There has been a high level of staff absence. The increased use of PPE has caused difficulties as some students rely on facial expressions and body language to communicate. The staff were supportive of each other and displayed a high level of resilience. Students had the opportunity to explore their emotions and everyone’s understanding of mental health has improved.

Rob Symons is the manager of Able Radio, a media and training company for people with a learning disability and autism. On 17 March 2020, Covid seemed remote yet later that day they were told that services will close from tomorrow. Staff were furloughed and the management did their best to keep in touch with everyone through activities. Rob explained, “Lots of considerations has been given to the risk to physical health during lockdown but not the mental health impact. Many people were struggling with isolation and couldn’t do activities outside the house”.

Able Radio are back up to 50% capacity now. Better guidance for day services is needed as they are left trying to scrabble around and debate every single point with the local authority. This contrasts to the opening up of shops, restaurants and cinemas.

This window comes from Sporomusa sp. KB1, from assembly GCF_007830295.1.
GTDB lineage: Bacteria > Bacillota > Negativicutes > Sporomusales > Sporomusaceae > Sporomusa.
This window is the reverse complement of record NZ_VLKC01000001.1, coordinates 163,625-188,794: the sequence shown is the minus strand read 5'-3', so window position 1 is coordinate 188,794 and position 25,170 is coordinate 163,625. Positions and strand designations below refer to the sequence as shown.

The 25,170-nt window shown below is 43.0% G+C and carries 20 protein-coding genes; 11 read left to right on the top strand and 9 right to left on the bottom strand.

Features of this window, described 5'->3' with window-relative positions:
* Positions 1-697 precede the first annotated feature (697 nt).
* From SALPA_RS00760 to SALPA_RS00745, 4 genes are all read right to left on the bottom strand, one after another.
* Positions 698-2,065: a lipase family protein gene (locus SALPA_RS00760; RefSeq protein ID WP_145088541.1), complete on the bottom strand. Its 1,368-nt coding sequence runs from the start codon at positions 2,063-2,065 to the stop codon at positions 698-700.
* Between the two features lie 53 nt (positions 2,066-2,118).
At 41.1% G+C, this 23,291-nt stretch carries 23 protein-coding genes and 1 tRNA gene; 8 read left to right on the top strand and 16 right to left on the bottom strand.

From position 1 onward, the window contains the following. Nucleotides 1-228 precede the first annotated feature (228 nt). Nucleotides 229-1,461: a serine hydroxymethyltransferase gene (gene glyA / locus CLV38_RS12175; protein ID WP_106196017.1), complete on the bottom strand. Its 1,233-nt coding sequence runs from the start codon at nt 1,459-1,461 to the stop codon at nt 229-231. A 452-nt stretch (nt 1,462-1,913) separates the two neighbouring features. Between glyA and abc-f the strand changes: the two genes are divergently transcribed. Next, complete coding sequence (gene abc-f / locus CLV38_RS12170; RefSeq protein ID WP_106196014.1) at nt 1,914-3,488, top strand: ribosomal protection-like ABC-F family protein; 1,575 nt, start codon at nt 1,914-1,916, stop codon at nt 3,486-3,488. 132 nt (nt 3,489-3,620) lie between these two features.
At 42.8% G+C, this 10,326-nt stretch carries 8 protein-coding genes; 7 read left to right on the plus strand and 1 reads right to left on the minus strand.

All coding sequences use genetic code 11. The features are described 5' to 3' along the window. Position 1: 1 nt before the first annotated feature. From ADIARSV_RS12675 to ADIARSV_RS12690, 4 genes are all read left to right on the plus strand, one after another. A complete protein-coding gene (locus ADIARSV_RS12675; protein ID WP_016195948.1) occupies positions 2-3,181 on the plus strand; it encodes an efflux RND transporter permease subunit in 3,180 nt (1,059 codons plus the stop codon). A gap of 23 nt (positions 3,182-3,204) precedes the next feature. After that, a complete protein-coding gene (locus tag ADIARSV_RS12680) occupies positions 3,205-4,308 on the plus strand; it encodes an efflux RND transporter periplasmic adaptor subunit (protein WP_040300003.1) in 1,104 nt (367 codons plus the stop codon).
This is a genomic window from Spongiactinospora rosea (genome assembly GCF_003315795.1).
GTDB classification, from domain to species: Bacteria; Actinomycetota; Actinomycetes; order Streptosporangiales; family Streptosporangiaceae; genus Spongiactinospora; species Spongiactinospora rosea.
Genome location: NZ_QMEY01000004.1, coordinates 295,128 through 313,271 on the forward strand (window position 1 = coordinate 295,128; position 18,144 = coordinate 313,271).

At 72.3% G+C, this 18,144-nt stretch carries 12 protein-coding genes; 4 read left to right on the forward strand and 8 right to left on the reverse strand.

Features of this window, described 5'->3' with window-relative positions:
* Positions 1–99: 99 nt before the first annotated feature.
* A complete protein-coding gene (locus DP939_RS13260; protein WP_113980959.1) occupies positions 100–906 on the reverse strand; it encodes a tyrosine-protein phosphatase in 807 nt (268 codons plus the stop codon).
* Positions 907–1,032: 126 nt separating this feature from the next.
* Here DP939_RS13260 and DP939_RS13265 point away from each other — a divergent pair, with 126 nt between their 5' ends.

Questions and next steps

A ‘Question and Answer’ session concluded the event. One participant asked whether the statistics regarding well-being were different to the general population? Prof Stuart Todd explained that when the questions were devised, the researchers reviewed questions asked in other surveys so that the answers could be compared in the future but these comparisons have not yet been done.

Other participants asked when local authority day services would be re-opening. It was clear from the responses that this varied widely across Wales but one local authority was using the opportunity to carry out a person centred review on what future provision people wanted.

Part 2 of the study came to an end on 23 May. The number of people with learning disabilities interviewed increased from 149 to 184 and we retained 85% of participants from part 1 of the study. 51 family carers or support workers completed an online survey on behalf of people with a learning disability. Part 3 of the study will begin in mid-June. We will not be recruiting anyone new into this part of the study so only previous participants will be invited to take part.

Another event will be held on 21 June to provide further updates from the study but the main focus will be on influencing future policy development. The co-chairs of the Learning Disability Ministerial Advisory Group (LDMAG) and representatives from relevant Welsh Government departments will be attending the event. People have told us that life has been hard but with the right support it can get better and we want to ensure that the findings of this research study help shape future policy and practice across Wales.